• http://twitter.com/Shaunagator Shauna

      The only reason animal proteins have B12 is because the animals are eating their food on/from the ground; there’s a bacteria found in soils that synthesizes B12. Animals ingest this bacteria it and people don’t, because the vast majority of plants humans eat are thoroughly washed first. Omega 3′s are plentiful in plant based foods like walnuts and flaxseeds.

      I’ve been eating a primarily vegan/nutritarian diet for over a year, and taking a daily B12 supplement. I buy pre-washed salad mixes by the pound for my daily lunches, cans of low-sodium beans are widely available and affordable to top salads or make into soups and entrees, and plant-based milks (almond/soy/coconut) with frozen fruits are great in morning smoothies, healthy oatmeal breakfasts, and homemade desserts (frozen leafy greens are great in smoothies too!).

      The hardest part of this lifestyle is more dishes to wash, since I’m cooking more rather than eating pre-made processed stuff, and I don’t have a dishwasher. It’s been completely worth it, though–a boost to my health, fitness, and self esteem (not to mention more environmentally friendly)–I’ll never go back.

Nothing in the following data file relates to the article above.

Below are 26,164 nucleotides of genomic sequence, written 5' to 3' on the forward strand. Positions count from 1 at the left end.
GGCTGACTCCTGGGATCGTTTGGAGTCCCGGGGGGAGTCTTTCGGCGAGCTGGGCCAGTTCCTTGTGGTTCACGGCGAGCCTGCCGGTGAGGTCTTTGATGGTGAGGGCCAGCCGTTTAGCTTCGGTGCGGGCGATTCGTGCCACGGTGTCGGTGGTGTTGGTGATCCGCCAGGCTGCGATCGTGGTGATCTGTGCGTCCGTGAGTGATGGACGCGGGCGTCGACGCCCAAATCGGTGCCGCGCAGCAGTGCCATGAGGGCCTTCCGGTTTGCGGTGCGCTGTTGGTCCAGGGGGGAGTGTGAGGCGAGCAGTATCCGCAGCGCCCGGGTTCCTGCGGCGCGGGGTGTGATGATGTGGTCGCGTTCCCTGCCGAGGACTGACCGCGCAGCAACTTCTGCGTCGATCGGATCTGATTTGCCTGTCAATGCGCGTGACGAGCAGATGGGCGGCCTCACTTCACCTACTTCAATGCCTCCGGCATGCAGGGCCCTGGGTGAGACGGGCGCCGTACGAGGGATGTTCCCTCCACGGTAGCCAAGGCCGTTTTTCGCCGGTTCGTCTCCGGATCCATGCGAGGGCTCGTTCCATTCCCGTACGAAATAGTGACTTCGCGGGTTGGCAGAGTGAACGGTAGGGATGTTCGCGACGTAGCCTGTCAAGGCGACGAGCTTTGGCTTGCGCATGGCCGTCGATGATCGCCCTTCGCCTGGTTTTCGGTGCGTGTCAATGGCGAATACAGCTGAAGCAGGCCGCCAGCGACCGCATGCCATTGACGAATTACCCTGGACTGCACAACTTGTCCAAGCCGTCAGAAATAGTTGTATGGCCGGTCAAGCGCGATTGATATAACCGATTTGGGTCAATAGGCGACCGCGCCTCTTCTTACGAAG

Eating out can be tricky, too; some restaurants even have meat and cheese on all of their salads! BUT, if you ask nicely, most will swap out the meat for grilled veggies or extras of the other plant-based toppings, and omit the cheese (and serve the dressing on the side).

      • Brian

        Well, shouldn’t you eat the leafy greens before washing them to get your B12 then? Joking… and a bad one at that. Sorry.

        The Omega 3s in flax are not well absorbed, and the amount of Omega 6s in both those foods are so high, they offset any good your are doing to try and get omega 3′s. It’s advised to have the ratios of Omega 3 to Omega 6 in the 1:2 ratio if possible to keep systemic inflammation at bay.

        I adhere to a mostly paleo diet which means eating out is tricky as well. Gluten is in nearly everything, and most restaurants only use vegetable oil to cook (omega 6′s and transfats.). (No coconut oil, ghee, lard, etc.) That and nearly everything is CAFO raised and nothing is organic. This also means I do a lot of dishes. Something I’m ok with.